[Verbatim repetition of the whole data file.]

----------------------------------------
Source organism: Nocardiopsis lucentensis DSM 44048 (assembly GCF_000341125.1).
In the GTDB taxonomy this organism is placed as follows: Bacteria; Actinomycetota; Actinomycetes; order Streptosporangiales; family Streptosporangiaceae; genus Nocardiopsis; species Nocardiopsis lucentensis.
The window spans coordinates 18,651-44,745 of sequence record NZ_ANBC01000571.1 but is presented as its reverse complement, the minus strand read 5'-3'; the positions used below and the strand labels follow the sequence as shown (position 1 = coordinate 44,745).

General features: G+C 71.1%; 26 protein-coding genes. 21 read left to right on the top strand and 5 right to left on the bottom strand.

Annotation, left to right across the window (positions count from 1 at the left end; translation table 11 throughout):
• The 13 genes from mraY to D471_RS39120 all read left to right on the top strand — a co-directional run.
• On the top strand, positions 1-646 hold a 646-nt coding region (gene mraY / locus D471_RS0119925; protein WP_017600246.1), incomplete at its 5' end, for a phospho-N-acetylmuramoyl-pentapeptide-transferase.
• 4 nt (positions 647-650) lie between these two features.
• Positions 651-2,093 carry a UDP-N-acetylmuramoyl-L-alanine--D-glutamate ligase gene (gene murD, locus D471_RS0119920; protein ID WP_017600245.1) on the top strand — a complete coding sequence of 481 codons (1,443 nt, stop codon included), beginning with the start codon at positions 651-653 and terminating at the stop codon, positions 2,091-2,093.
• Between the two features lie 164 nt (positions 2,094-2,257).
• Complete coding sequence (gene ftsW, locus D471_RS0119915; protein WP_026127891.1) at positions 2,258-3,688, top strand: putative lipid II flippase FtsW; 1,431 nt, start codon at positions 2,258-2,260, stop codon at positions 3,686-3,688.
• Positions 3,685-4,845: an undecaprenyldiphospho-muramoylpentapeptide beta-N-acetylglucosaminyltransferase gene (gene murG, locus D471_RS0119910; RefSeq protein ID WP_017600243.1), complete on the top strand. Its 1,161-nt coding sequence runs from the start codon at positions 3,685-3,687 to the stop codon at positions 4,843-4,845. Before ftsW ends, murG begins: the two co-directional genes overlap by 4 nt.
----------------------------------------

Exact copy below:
Source organism: Nocardiopsis lucentensis DSM 44048 (assembly GCF_000341125.1).
In the GTDB taxonomy this organism is placed as follows: Bacteria; Actinomycetota; Actinomycetes; order Streptosporangiales; family Streptosporangiaceae; genus Nocardiopsis; species Nocardiopsis lucentensis.
The window spans coordinates 18,651-44,745 of sequence record NZ_ANBC01000571.1 but is presented as its reverse complement, the minus strand read 5'-3'; the positions used below and the strand labels follow the sequence as shown (position 1 = coordinate 44,745).

General features: G+C 71.1%; 26 protein-coding genes. 21 read left to right on the top strand and 5 right to left on the bottom strand.

Annotation, left to right across the window (positions count from 1 at the left end; translation table 11 throughout):
• The 13 genes from mraY to D471_RS39120 all read left to right on the top strand — a co-directional run.
• On the top strand, positions 1-646 hold a 646-nt coding region (gene mraY / locus D471_RS0119925; protein WP_017600246.1), incomplete at its 5' end, for a phospho-N-acetylmuramoyl-pentapeptide-transferase.
• 4 nt (positions 647-650) lie between these two features.
• Positions 651-2,093 carry a UDP-N-acetylmuramoyl-L-alanine--D-glutamate ligase gene (gene murD, locus D471_RS0119920; protein ID WP_017600245.1) on the top strand — a complete coding sequence of 481 codons (1,443 nt, stop codon included), beginning with the start codon at positions 651-653 and terminating at the stop codon, positions 2,091-2,093.
• Between the two features lie 164 nt (positions 2,094-2,257).
• Complete coding sequence (gene ftsW, locus D471_RS0119915; protein WP_026127891.1) at positions 2,258-3,688, top strand: putative lipid II flippase FtsW; 1,431 nt, start codon at positions 2,258-2,260, stop codon at positions 3,686-3,688.
• Positions 3,685-4,845: an undecaprenyldiphospho-muramoylpentapeptide beta-N-acetylglucosaminyltransferase gene (gene murG, locus D471_RS0119910; RefSeq protein ID WP_017600243.1), complete on the top strand. Its 1,161-nt coding sequence runs from the start codon at positions 3,685-3,687 to the stop codon at positions 4,843-4,845. Before ftsW ends, murG begins: the two co-directional genes overlap by 4 nt.